Stephanie was concerned about adding the challenge of learning ASL to the many trials Blaze was facing from a premature birth. Given everything, the choice of cochlear implants was a “no-brainer.”
Implant Surgery: An Outpatient Procedure
“Blaze’s hearing loss was severe enough to deem him a cochlear implant candidate,” explains speech pathologist Lori Bobsin, PhD, CCC-SLP, LSLS Cert. AVT. “We knew hearing aids probably would not work.”
A cochlear implant is an electronic device that helps those with severe hearing loss. A processor is placed behind the ear to transmit sound signals to a receiver under the skin behind the ear. The receiver sends the signals to electrodes in the inner ear, or cochlea. Surgery is necessary to implant these electrodes in the inner ear. From here, the hearing nerve is stimulated and the sound signals are sent to the brain.
“Cochlear implant surgery takes about two hours,” explains otologist Bradley Kesser, MD. “It’s an outpatient procedure, so the child comes to the hospital, has the surgery, and can go home the same day.”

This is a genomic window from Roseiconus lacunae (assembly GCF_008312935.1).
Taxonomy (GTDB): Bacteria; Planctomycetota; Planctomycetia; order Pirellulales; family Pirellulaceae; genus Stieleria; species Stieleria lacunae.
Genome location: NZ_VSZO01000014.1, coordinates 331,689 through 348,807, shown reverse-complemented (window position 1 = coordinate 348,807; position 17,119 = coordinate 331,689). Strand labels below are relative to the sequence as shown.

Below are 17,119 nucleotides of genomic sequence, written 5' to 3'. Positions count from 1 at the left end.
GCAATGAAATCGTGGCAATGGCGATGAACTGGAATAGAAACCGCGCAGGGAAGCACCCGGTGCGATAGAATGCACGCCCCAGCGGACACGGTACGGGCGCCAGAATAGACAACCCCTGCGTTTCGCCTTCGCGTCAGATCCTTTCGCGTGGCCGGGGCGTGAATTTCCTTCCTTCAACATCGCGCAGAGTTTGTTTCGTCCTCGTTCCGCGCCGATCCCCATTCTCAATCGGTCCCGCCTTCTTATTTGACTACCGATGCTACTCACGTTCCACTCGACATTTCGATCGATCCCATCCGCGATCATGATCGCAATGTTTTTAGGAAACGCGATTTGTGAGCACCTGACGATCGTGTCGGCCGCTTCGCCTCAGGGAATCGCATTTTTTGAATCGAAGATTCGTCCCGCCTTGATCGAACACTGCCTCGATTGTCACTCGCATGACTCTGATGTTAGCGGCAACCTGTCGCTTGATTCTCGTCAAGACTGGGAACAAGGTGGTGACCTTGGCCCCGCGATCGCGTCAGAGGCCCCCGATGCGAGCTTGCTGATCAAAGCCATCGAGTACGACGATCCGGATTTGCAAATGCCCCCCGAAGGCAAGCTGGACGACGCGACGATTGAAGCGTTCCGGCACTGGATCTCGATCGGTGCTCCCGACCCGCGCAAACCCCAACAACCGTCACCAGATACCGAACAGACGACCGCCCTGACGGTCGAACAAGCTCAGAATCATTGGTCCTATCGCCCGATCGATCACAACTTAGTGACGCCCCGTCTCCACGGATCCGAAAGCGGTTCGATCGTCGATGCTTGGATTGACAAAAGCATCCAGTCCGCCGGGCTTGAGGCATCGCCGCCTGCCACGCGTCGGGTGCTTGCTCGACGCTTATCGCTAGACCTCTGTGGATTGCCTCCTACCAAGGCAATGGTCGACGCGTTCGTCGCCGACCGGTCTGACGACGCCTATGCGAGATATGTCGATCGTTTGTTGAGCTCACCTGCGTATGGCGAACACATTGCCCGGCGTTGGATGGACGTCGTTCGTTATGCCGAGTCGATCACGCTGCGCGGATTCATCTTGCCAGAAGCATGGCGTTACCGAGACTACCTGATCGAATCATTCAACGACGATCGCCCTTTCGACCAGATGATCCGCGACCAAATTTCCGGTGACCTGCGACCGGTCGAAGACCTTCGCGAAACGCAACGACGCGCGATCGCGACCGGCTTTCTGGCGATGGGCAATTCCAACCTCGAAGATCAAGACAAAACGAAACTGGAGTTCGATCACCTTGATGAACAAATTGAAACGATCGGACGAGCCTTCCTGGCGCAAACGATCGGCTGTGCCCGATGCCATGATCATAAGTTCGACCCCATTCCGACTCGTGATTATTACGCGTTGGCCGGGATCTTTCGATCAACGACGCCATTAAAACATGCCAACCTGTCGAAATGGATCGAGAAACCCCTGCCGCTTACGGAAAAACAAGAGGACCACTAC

Find out if your child is eligible for implants and what to expect from the cochlear implant operation.
Speech Therapy: Catching Up to Gunner
“Blaze and Gunner are night and day,” says Stephanie. “Both are sweet, loving and caring, but Blaze is my momma’s boy, glued to my hip.” She continues, “Gunner is up in your face, ‘Give me your attention.’ Blaze is more of a ‘I like to play by myself’ kind of baby, until he wants some love.”
Having Gunner as a twin serves as a useful benchmark for Blaze’s development in speech therapy.
“Our goal with his cochlear implants and with speech therapy is to have him catch up to his brother. Pretty much as soon as possible,” says audiologist Cynthia Clark, AuD, CCC-A.